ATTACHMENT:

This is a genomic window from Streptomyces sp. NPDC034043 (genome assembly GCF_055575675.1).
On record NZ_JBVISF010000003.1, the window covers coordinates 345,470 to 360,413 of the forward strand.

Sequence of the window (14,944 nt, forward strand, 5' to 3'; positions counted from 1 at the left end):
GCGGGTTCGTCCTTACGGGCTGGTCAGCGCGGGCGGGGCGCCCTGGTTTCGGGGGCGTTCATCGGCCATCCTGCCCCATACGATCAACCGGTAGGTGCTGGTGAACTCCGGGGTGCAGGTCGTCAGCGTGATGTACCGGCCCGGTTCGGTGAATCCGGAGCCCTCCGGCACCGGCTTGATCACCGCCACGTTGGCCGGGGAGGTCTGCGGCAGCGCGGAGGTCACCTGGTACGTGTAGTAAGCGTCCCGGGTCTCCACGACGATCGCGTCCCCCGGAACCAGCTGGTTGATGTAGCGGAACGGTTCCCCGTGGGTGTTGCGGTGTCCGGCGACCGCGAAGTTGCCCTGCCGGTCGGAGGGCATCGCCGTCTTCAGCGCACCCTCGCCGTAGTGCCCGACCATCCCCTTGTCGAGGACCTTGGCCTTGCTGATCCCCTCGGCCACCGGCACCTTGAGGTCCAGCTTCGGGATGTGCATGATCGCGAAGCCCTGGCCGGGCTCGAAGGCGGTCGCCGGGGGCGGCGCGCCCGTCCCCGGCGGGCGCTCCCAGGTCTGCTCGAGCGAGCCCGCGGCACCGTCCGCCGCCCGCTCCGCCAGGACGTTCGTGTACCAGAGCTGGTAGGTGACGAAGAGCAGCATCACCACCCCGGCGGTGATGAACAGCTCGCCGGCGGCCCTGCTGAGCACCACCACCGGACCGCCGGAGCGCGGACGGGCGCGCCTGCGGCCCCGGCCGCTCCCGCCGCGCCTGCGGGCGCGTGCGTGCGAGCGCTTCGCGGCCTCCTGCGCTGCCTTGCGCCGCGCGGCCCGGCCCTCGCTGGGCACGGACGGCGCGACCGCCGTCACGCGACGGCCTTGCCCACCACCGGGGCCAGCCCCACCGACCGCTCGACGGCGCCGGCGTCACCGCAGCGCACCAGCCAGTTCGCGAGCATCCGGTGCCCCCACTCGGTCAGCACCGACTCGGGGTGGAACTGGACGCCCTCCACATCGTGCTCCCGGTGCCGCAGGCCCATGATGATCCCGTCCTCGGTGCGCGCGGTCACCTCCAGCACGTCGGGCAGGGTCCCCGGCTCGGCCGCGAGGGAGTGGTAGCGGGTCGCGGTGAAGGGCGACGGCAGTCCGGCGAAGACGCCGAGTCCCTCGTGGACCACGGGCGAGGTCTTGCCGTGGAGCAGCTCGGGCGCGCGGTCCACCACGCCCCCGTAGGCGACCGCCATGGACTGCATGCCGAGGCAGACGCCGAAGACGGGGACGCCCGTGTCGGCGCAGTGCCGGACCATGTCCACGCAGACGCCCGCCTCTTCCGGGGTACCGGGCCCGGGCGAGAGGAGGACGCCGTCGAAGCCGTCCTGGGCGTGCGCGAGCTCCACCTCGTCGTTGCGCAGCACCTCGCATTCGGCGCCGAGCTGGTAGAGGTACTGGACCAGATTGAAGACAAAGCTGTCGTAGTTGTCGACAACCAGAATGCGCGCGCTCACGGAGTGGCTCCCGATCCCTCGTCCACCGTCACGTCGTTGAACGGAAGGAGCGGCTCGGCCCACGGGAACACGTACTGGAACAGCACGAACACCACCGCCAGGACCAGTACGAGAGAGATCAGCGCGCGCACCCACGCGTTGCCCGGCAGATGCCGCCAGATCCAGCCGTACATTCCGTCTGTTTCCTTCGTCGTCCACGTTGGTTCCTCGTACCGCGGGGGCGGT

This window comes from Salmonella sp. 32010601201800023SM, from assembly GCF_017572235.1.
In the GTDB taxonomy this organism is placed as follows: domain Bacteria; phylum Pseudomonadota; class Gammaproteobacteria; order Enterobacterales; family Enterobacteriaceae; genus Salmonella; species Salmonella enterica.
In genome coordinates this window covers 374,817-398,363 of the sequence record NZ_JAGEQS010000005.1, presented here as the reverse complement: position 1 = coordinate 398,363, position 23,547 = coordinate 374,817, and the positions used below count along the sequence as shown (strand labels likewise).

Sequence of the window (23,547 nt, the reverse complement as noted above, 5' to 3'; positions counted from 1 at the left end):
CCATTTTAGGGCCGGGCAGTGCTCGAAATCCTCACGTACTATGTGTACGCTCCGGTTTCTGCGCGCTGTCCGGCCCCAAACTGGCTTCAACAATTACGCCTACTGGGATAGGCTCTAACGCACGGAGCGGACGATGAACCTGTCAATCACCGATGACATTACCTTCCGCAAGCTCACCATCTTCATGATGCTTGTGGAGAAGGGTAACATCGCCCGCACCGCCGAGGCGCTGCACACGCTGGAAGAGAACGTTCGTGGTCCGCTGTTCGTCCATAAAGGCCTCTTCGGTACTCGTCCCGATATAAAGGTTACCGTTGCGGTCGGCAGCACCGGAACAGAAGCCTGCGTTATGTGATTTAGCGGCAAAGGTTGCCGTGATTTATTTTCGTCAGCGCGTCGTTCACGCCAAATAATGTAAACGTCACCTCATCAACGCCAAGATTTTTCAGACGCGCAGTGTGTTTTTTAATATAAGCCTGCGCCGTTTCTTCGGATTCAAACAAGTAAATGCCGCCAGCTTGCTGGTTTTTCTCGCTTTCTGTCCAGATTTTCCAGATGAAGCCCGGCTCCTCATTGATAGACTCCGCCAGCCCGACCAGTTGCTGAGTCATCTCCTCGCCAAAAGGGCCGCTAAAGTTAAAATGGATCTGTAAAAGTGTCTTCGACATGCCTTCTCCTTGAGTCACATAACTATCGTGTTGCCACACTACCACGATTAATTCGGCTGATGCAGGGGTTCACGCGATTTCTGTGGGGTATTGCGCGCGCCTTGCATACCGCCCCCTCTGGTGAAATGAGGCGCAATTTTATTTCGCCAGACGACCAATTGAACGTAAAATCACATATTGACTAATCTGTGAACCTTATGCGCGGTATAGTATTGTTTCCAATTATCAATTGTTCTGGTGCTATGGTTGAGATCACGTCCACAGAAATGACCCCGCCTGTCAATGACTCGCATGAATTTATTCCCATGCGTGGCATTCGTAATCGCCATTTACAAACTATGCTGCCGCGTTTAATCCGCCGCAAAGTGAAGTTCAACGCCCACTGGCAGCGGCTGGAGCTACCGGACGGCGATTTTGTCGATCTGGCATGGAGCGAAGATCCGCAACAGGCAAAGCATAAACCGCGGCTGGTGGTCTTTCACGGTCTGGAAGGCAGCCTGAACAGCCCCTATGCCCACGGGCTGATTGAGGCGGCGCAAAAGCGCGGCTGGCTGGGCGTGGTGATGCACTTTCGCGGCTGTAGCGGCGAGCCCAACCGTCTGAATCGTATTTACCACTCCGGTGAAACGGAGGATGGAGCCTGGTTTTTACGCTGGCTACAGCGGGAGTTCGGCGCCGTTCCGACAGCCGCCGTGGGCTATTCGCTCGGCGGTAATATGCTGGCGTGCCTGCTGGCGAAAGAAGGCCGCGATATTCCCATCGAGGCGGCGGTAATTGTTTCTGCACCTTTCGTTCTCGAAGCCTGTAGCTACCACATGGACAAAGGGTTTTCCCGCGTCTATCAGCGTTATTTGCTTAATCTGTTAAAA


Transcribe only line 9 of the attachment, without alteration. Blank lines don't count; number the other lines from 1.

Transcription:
CCATTTTAGGGCCGGGCAGTGCTCGAAATCCTCACGTACTATGTGTACGCTCCGGTTTCTGCGCGCTGTCCGGCCCCAAACTGGCTTCAACAATTACGCCTACTGGGATAGGCTCTAACGCACGGAGCGGACGATGAACCTGTCAATCACCGATGACATTACCTTCCGCAAGCTCACCATCTTCATGATGCTTGTGGAGAAGGGTAACATCGCCCGCACCGCCGAGGCGCTGCACACGCTGGAAGAGAACGTTCGTGGTCCGCTGTTCGTCCATAAAGGCCTCTTCGGTACTCGTCCCGATATAAAGGTTACCGTTGCGGTCGGCAGCACCGGAACAGAAGCCTGCGTTATGTGATTTAGCGGCAAAGGTTGCCGTGATTTATTTTCGTCAGCGCGTCGTTCACGCCAAATAATGTAAACGTCACCTCATCAACGCCAAGATTTTTCAGACGCGCAGTGTGTTTTTTAATATAAGCCTGCGCCGTTTCTTCGGATTCAAACAAGTAAATGCCGCCAGCTTGCTGGTTTTTCTCGCTTTCTGTCCAGATTTTCCAGATGAAGCCCGGCTCCTCATTGATAGACTCCGCCAGCCCGACCAGTTGCTGAGTCATCTCCTCGCCAAAAGGGCCGCTAAAGTTAAAATGGATCTGTAAAAGTGTCTTCGACATGCCTTCTCCTTGAGTCACATAACTATCGTGTTGCCACACTACCACGATTAATTCGGCTGATGCAGGGGTTCACGCGATTTCTGTGGGGTATTGCGCGCGCCTTGCATACCGCCCCCTCTGGTGAAATGAGGCGCAATTTTATTTCGCCAGACGACCAATTGAACGTAAAATCACATATTGACTAATCTGTGAACCTTATGCGCGGTATAGTATTGTTTCCAATTATCAATTGTTCTGGTGCTATGGTTGAGATCACGTCCACAGAAATGACCCCGCCTGTCAATGACTCGCATGAATTTATTCCCATGCGTGGCATTCGTAATCGCCATTTACAAACTATGCTGCCGCGTTTAATCCGCCGCAAAGTGAAGTTCAACGCCCACTGGCAGCGGCTGGAGCTACCGGACGGCGATTTTGTCGATCTGGCATGGAGCGAAGATCCGCAACAGGCAAAGCATAAACCGCGGCTGGTGGTCTTTCACGGTCTGGAAGGCAGCCTGAACAGCCCCTATGCCCACGGGCTGATTGAGGCGGCGCAAAAGCGCGGCTGGCTGGGCGTGGTGATGCACTTTCGCGGCTGTAGCGGCGAGCCCAACCGTCTGAATCGTATTTACCACTCCGGTGAAACGGAGGATGGAGCCTGGTTTTTACGCTGGCTACAGCGGGAGTTCGGCGCCGTTCCGACAGCCGCCGTGGGCTATTCGCTCGGCGGTAATATGCTGGCGTGCCTGCTGGCGAAAGAAGGCCGCGATATTCCCATCGAGGCGGCGGTAATTGTTTCTGCACCTTTCGTTCTCGAAGCCTGTAGCTACCACATGGACAAAGGGTTTTCCCGCGTCTATCAGCGTTATTTGCTTAATCTGTTAAAA